How to boost your wireless Internet signal

You know the situation. You’ve set up a Wi-Fi router (perhaps using the instructions in our preivous article) but the signal just won’t reach everwhere in your house. Perhaps you have a lot of connected devices — some homes can have 10 or more between phones, video game systems, PCs, Macs and even toys. Perhap you’re in an apartment complex and everyone else that has Wi-Fi is clogging up the 2.4Ghz band, the standard frequency for wireless Internet.

Here are some solutions for alleviating Wi-Fi range and strength issues and making sure you’re getting the full Internet you’re paying for, even if you’re nowhere near a hardline.

Buy a dual-band router

The first solution is to either add on a dual-band router into your existing Internet provider’s setup and use that wireless router instead of your ISP’s wireless solution. The guide I mentioned above covers these sorts of two-device setups.

Dual band means that the router broadcasts on both the typical 2.4Ghz frequency, and a 5Ghz frequency with a shorter range. If you’re in the same room or in an adjacent room to your router, the 5Ghz band will provide strong, steady, interference-free Internet. (This helps with the quality of your connection, but doesn’t do anything about boosting your range. More on that later.)

Also, sticking to a Wireless-N or the newer Wireless-AC router means that you’re taking advantage of the very latest technology for maximum speed and throughput. Keep in mind that very few devices support AC just yet, but it’s coming.

Increase the wireless strength in the router setup

The previous article we mentioned goes into Wi-Fi router setup — usually involving entering 192.168.1.1 in your browser. There’s almost always an option for boosting the wireless signal strength — it’s set to medium to save on energy, but if you’re not getting any kind of range, select the maximum level, save, and restart your router.

Hack an old router to act as a repeater

This step is a little more involved, but if you have another wireless router in the home that you’re not using — say, an old Wireless-G router in the garage that still works — it’s not that difficult to add custom firmware to the device that turns it into a repeater, a device that takes the existing wireless signal and gives it more range. You can also plug devices into this repeater and get the same speed without using the devices’ Wi-Fi at all.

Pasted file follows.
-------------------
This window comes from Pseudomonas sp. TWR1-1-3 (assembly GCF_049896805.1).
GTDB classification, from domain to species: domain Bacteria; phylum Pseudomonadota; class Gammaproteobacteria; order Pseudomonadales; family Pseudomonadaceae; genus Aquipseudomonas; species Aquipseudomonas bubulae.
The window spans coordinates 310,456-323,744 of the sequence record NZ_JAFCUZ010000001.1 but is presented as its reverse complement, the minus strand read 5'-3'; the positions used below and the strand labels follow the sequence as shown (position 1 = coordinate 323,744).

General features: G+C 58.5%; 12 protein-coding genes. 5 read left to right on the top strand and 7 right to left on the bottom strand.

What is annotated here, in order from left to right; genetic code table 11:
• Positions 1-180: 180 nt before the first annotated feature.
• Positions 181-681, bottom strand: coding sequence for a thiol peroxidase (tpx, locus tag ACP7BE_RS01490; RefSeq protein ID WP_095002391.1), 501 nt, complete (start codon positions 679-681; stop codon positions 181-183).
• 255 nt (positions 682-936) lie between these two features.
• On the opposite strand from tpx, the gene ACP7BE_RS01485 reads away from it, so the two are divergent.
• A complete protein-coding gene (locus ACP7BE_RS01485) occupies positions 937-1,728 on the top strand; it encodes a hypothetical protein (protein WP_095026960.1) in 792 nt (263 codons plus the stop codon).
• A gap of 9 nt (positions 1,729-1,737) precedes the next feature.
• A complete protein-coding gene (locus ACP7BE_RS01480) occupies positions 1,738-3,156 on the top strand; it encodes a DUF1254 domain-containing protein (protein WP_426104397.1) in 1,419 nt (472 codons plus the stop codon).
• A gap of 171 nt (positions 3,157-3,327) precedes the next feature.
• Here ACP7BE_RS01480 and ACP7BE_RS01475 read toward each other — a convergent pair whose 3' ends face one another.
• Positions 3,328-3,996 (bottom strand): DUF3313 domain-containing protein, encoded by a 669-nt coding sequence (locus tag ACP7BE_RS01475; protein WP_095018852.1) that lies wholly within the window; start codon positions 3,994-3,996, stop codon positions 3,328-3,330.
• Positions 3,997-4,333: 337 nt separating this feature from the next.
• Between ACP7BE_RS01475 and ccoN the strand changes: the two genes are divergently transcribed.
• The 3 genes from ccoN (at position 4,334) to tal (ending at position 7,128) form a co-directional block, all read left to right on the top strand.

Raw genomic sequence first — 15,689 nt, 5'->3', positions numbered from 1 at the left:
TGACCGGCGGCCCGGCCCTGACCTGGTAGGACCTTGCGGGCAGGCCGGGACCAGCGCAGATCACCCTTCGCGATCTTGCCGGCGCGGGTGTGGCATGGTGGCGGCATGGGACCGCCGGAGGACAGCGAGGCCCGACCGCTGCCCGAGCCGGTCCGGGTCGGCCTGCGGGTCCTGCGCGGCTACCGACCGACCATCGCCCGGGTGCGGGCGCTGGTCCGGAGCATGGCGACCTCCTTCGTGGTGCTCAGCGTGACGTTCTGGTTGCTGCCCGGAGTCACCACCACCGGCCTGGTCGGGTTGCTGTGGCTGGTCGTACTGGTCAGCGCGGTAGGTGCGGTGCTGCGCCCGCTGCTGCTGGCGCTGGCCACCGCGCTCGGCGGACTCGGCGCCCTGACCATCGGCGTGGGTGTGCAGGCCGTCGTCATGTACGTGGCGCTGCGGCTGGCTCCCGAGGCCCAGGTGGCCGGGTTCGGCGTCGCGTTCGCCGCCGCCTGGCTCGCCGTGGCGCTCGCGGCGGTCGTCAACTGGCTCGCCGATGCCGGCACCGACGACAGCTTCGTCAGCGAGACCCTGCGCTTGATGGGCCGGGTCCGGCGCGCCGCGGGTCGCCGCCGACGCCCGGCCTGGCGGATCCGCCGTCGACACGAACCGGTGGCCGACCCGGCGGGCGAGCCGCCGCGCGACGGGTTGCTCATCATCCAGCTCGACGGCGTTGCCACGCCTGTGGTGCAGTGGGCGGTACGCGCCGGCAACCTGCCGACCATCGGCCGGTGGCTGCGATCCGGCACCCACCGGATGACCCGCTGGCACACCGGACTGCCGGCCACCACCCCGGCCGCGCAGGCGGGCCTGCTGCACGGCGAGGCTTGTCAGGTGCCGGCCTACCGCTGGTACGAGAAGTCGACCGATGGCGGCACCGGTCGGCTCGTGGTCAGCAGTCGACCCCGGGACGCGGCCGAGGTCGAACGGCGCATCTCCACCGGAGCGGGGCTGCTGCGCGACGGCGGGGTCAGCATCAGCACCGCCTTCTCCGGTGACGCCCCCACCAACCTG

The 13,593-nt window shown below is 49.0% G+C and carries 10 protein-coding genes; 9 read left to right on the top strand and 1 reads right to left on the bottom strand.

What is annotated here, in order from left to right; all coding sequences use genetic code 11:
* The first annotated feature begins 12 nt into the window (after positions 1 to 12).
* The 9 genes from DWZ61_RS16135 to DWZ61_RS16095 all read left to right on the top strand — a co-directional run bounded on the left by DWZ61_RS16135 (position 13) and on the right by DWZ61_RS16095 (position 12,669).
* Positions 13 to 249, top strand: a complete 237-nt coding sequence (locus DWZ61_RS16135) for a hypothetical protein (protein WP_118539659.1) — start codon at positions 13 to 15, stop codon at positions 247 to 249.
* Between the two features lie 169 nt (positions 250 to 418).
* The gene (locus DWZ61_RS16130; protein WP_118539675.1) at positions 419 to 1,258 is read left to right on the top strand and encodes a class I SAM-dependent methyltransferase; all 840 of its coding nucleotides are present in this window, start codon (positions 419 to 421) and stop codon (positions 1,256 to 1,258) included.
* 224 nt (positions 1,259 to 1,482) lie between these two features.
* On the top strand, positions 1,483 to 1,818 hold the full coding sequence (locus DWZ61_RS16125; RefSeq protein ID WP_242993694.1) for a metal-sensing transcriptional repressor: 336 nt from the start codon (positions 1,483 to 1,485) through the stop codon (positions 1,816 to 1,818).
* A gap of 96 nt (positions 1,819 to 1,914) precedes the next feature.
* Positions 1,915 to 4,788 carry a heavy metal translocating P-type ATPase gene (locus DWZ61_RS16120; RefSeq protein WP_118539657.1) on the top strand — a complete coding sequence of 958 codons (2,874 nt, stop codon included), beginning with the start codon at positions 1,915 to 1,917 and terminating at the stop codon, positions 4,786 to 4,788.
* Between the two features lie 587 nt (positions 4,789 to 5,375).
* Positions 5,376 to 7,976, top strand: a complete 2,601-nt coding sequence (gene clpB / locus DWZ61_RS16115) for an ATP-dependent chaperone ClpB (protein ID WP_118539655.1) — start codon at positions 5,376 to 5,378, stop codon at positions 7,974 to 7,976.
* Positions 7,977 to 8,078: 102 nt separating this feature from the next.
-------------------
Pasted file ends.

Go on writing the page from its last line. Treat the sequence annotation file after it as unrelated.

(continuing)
Here’s a lengthy tutorial that goes into detail on adding custom firmware to an old router.

Buy a Wi-Fi range extender device

On Amazon or your favorite Fry’s or other electronics store, you can pick up an extender device for $25 to $90. These devices do a great job of amplifying your existing wireless signal throughout your home. If you’ve got multiple floors, thick walls or other obstructing devices, an extender might be just what you need. Setting one of these up is as easy as the router itself.

How do I extend my Wi-Fi signal throughout my home?
These extender devices can plug right into your home outlet.

Make a Wi-Fi range extender from things in your home

Of course, you can also life-hack and extend the wireless signal in your home by making an antenna booster out of household items. This PCMag Youtube tutorial shows you how to do so with some aluminum foil and a print-out template. You can also do this with a Pringles can.

Regardless of the approach you take, you should enjoy a stronger and faster wireless signal. You’re paying for Internet; why not get the maximum benefit from it?




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